After the exposure of long-term police infiltration of environmental and anti-capitalist activist networks over the last couple of years, the idea that the British police monitored anti-apartheid activists in the 1980s is hardly a surprise. However, two publications from March 1985 give an insight into the different ways in which activists responded to this surveillance.
On 23 March 1985, Seumas Milne published an article in The Guardian about the national Anti-Apartheid Movement’s disaffiliation of the City of London Anti-Apartheid Group. The Guardian sub-editors must have thought they were very clever when the came up with the headline – “Separate developments in common” – playing on the apartheid regime’s ideological doublespeak for its legal framework of racialized inequality. Milne’s article reports, at length, the numerous ways in which City Group had antagonized the national movement and threatened to undermine its 25-year commitment to uniting “activists from the ultra-left to the Conservative Party in common opposition to the Pretoria regime”. Having enumerated City Group’s numerous misdemeanors, towards the end of the article Milne quotes Mike Terry, the Executive Secretary of the Anti-Apartheid Movement, as complaining that:
The level of Special Branch surveillance of our work has increased enormously since the City group came on the scene. (Milne, 23 March 1985).
While I am sure Mike Terry was not naive enough to think this, his comment is presented in the article as if he hoped, by distancing itself from City Group, Special Branch surveillance of AAM activities would go away. Certainly the major implication running throughout Milne’s article is that the AAM were correct to distance themselves from the more radical City Group.
A few days after Milne’s article appeared, a second article was published in Monochrome magazine (not, I think, the glossy art and fashion magazine of the same name published today). This article contained an interview with John Wilson, who is described as “an operative with MI5 for more than 20 years”. In the article claims that he offered,
new revelations on MI5 activities includ[ing]: surveillance of the Anti-Apartheid Movement – Executive Members and in particular, the City of London Anti-Apartheid Group, who recently won a campaign to maintain the right to protest outside the South African Embassy; Passing on of information concerning members of City AAG to officials attached to the South African Embassy to “help them apply pressure on the families of South Africans living in England” (Monochrome #4, page 8, 27 March 1985).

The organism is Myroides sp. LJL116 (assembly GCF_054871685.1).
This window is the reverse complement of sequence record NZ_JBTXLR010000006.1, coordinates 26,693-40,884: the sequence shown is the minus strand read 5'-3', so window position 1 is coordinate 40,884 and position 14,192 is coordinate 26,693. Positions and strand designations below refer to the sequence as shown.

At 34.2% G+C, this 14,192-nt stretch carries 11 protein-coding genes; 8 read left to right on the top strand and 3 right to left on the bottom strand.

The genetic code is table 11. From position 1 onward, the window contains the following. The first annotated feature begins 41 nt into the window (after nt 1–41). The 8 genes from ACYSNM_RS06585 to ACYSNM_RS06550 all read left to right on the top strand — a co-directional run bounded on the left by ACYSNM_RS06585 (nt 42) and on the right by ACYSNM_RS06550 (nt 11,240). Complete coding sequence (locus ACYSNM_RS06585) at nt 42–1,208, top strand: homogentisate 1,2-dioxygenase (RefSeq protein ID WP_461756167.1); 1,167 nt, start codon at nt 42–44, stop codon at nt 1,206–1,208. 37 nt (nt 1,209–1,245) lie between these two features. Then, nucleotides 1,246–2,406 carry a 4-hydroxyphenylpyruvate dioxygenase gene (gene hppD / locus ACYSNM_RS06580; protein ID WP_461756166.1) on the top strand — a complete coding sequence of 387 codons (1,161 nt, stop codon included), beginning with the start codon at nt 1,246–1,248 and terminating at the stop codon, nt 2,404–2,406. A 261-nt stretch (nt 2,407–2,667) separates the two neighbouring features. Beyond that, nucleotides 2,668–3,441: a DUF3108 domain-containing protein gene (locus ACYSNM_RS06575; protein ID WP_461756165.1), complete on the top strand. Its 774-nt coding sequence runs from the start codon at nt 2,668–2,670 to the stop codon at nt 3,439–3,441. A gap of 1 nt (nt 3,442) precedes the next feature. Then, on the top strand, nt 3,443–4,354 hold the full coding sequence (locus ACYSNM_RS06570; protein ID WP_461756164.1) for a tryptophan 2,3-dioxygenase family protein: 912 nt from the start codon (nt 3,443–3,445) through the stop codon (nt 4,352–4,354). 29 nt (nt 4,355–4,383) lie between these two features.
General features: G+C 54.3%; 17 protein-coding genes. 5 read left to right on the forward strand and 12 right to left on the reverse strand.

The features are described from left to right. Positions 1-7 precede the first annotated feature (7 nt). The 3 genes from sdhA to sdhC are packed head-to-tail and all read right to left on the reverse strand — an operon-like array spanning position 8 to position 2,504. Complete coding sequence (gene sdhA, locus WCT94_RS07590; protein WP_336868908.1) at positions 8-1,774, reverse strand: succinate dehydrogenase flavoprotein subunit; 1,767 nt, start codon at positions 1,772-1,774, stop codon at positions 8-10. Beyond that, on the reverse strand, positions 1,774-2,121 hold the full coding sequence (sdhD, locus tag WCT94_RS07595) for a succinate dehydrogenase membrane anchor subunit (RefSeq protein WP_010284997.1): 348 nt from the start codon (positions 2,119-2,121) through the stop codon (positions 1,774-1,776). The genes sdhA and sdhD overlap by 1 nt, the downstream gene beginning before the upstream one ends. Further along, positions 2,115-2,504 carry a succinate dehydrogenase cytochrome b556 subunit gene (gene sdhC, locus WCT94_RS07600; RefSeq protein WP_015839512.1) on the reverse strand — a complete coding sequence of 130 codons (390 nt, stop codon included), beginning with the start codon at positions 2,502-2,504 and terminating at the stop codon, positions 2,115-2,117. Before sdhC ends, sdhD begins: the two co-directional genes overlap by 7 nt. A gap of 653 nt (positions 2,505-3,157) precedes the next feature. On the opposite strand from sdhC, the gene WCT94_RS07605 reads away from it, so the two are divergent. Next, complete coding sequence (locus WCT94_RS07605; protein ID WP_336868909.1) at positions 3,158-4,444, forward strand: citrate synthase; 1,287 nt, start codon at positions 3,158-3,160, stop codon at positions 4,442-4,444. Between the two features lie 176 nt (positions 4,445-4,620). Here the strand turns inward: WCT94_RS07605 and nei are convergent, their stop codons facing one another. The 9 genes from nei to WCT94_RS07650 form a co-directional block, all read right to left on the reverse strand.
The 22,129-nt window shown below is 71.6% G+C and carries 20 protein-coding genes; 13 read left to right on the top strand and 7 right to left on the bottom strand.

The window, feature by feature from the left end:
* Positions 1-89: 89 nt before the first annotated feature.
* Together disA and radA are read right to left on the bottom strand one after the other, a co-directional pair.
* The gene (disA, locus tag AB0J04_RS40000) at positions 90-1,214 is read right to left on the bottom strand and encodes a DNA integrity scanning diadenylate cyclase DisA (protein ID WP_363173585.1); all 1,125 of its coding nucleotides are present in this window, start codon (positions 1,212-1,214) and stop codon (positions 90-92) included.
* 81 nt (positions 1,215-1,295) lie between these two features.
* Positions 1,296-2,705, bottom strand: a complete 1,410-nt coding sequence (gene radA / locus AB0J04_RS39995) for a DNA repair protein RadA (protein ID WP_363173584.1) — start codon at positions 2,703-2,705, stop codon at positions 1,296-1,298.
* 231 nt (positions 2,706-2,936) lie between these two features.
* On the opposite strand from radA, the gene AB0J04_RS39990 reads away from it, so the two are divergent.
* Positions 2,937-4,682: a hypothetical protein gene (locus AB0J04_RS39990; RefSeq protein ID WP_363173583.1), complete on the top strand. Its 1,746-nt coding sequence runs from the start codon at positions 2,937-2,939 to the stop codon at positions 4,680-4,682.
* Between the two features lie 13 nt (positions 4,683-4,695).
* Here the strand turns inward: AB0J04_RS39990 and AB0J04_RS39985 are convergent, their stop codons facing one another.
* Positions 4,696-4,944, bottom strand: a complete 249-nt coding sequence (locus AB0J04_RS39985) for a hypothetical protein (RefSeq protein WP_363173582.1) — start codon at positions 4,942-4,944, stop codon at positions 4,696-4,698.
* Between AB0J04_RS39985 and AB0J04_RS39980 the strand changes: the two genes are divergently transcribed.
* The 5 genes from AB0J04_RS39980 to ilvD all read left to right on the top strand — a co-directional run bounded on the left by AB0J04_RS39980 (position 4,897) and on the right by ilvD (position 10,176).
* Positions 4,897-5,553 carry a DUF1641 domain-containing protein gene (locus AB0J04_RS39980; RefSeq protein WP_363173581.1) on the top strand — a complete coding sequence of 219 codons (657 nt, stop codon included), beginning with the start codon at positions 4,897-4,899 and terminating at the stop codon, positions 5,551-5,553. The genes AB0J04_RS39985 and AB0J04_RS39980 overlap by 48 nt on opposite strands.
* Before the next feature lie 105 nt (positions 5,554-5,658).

Around this time in 1985 a number of MI5 whistleblowers, including Cathy Massiter, revealed details of state surveillance of trade unionists, peace activists and other campaigners. Out of this maelstrom of revelations, City Group received information that the phone of its Convenor, Carol Brickley, had been tapped. The group responded to this revelation in typical fashion – they responded politically. City Group organised a protest outside the MI5 building (at the time) in Mayfair. They also mobilized supportive politicians to raise questions about the issue. In May 1985, the Labour group on Westminster City Council issued a statement titled ‘Defend Carol Brickley: No more taps of anti-apartheid activists!’, which stated,
We condemn the MI5 phone tapping of Ms. Carol Brickley, convenor of the City of London Anti-Apartheid Group, and the passing of this information to the South African Embassy… We demand to know: did the Home Secretary authorize this tap, did he know that the information was passed to the South African Embassy and will he stop this tapping? We demand a full public enquiry. (Statement by Westminster Labour councillors, 14 May 1985).
Ken Livingstone (then the leader of the Greater London Council) also raised the issue with the Home Secretary. As City Group noted in a letter to Councillor Joe Hegarty, the reply Livingstone received was evasive and non-committal.
It fails to answer the main questions at issue; whether or not Ms Carol Brickley’s phone was tapped; and whether or not information was given to the South African Embassy. Moreover the Home Office is unprepared to conduct an enquiry into this matter. (Letter to Joe Hegarty, 26 June 1985).
When we interviewed Carol Brickley recently, we asked her about this episode. For her, the incident was unsurprising and unexceptional:
I find it difficult to take much interest in that sort of thing. I don’t like conspiracy theories and I just assume that the British state is interested in anybody who is challenging it. So I don’t find it particularly, like, news that that should happen. (Interview with Carol Brickley, 21 February 2013).
If Mike Terry’s comments in the Seumas Milne article suggest that the AAM sought to distance itself from radicals like the City of London Anti-Apartheid Group in order to maintain its ‘respectability’ and access, as a pressure group, to the corridors of power; City Group understood surveillance of its leadership as further evidence of British collaboration with apartheid. As opposition to all British links with apartheid South Africa was the cornerstone of City Group’s politics, it is not surprising that they made a political issue out of highlighting and challenging this surveillance. They were not necessarily shocked or surprised by this monitoring of their activities, but they were prepared to make political capital out of them.